We are describing a case of hepatic abscess caused by Gemella morbillorum infection (GMI), a saprophyte microaerophilic Gram-positive coccus of gastrointestinal, urogenital and respiratory mucosa, which eventually may cause endocarditis, meningitis, cerebral abscess, pleural empyema, nephritis, and mediastinitis1-2.

Case report

On March 2010, a 64-year-old immunocompetent man was hospitalized for hyperpyrexia (38-39° C) and epigastrium pain, which had started suddenly one week earlier. He was not taking any medications, was not abusing alcohol, and had not been abroad. His past medical history was clear. Physical examination showed no skin rash, no abdominal tenderness; palpable liver, spleen, and abdominal mass were all absent. Defecation and diuresis were normal. Laboratory parameters revealed: WBC 14x103 cell/µL (neutrophils 87%); ESR 109 mm/h, CRP 33 mg/dL, fibrinogen 1,230 mg/dL. Alanine aminotransferase resulted 120 IU/l (n.v. 0-40 IU/L) and γ-glutamyl transferase 200 IU/L (n.v. 8-61 IU/L); bilirubin was in the normal range.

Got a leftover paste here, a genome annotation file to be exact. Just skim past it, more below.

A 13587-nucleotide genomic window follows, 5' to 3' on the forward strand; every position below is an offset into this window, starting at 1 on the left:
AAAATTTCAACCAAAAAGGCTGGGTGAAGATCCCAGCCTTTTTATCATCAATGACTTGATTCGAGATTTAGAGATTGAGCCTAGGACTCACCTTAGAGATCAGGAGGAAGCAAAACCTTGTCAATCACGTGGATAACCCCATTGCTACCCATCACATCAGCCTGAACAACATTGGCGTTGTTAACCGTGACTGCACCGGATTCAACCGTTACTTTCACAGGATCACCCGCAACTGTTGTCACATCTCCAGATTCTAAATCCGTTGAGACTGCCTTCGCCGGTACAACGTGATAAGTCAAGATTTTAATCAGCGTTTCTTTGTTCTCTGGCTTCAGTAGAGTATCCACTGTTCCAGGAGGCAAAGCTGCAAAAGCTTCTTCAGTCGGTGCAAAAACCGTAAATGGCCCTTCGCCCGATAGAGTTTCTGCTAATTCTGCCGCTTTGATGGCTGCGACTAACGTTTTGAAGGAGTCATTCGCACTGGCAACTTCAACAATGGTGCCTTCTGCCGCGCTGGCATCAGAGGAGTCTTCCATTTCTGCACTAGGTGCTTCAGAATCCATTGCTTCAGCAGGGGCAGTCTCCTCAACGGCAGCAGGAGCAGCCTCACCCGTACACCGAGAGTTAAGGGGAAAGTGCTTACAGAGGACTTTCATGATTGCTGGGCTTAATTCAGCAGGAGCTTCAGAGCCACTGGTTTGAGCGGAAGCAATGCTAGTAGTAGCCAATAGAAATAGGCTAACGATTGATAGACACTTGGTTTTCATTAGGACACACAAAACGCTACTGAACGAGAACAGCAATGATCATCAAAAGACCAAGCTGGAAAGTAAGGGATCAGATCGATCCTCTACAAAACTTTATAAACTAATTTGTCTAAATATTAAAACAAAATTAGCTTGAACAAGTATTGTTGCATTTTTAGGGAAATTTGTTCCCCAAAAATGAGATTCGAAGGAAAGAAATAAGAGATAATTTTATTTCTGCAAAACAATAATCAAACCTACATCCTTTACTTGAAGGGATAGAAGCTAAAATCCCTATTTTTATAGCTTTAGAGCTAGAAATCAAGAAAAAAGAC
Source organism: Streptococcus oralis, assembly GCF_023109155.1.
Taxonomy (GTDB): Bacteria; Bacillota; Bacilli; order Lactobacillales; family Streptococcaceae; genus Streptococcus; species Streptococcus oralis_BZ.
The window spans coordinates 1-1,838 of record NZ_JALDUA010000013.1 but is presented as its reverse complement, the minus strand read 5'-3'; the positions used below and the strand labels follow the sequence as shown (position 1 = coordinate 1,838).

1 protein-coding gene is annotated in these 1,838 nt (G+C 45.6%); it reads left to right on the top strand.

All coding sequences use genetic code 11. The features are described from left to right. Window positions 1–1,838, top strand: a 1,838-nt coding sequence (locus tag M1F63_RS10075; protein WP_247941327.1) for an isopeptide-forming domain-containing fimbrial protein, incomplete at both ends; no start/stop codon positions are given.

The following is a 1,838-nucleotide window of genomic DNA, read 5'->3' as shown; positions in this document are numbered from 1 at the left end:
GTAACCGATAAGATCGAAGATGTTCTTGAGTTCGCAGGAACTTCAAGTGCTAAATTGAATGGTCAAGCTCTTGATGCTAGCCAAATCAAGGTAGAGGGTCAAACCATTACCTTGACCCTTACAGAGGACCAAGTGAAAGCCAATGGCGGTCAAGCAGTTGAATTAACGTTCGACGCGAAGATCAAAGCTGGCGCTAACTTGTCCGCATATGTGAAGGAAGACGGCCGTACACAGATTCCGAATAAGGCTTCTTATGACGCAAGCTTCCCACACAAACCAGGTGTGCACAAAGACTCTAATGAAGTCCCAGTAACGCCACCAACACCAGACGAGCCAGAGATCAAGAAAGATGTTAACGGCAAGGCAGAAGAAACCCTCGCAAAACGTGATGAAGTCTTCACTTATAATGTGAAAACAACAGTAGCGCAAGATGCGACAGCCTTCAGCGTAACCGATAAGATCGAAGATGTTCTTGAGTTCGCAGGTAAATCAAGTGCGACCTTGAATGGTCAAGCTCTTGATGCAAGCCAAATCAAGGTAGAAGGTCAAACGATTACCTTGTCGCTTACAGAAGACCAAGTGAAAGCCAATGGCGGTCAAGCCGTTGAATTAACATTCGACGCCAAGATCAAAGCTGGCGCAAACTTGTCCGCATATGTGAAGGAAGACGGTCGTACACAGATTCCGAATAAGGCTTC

Blood test was negative for HIV, HCV, HBV, and other hepatotropic viruses. Six hemocultures collected over two consecutive days, as well as chest radiography resulted negative. Abdominal US revealed a liver lesion of approximately 10 cm in diameter, with irregular form and poorly defined margins, located in the lateral section of the right liver lobe, close to the vena cava. No intra-hepatic or extra-hepatic biliary dilatation was observed. The liver, spleen, pancreas, and kidneys were of normal size. Spiral CT confirmed the low-density liver area slightly enhanced at the early phase after injection of a contrast medium. Also, the T2-weighted magnetic resonance images (MRI) confirmed the mass with high signal intensity and with slight enhancement at the early phase after gadolinium administration. All three imaging techniques gave rise to the suspicion of a necrotic sepimented area or neoplastic liver lesion. Furthermore, two other small lesions with similar density to the above were identified in liver segments 5 and 7. An anechoic ovalar lesion, close to the largest lesion, referable to a simple liver cyst was also detected (Fig. 1A, B and C).

Treatment with antibacterial (ceftriaxone 2 g bid iv + metronidazole 500 mg tid iv) and antifungal (itraconazole 200 mg iv) was started after hemocultures were collected. Fever responded poorly to paracetamol. Thoracic CT, gastroscopy, and tumoral markers resulted negative; whereas, colonoscopy revealed diffuse large diverticula in the ascending colon.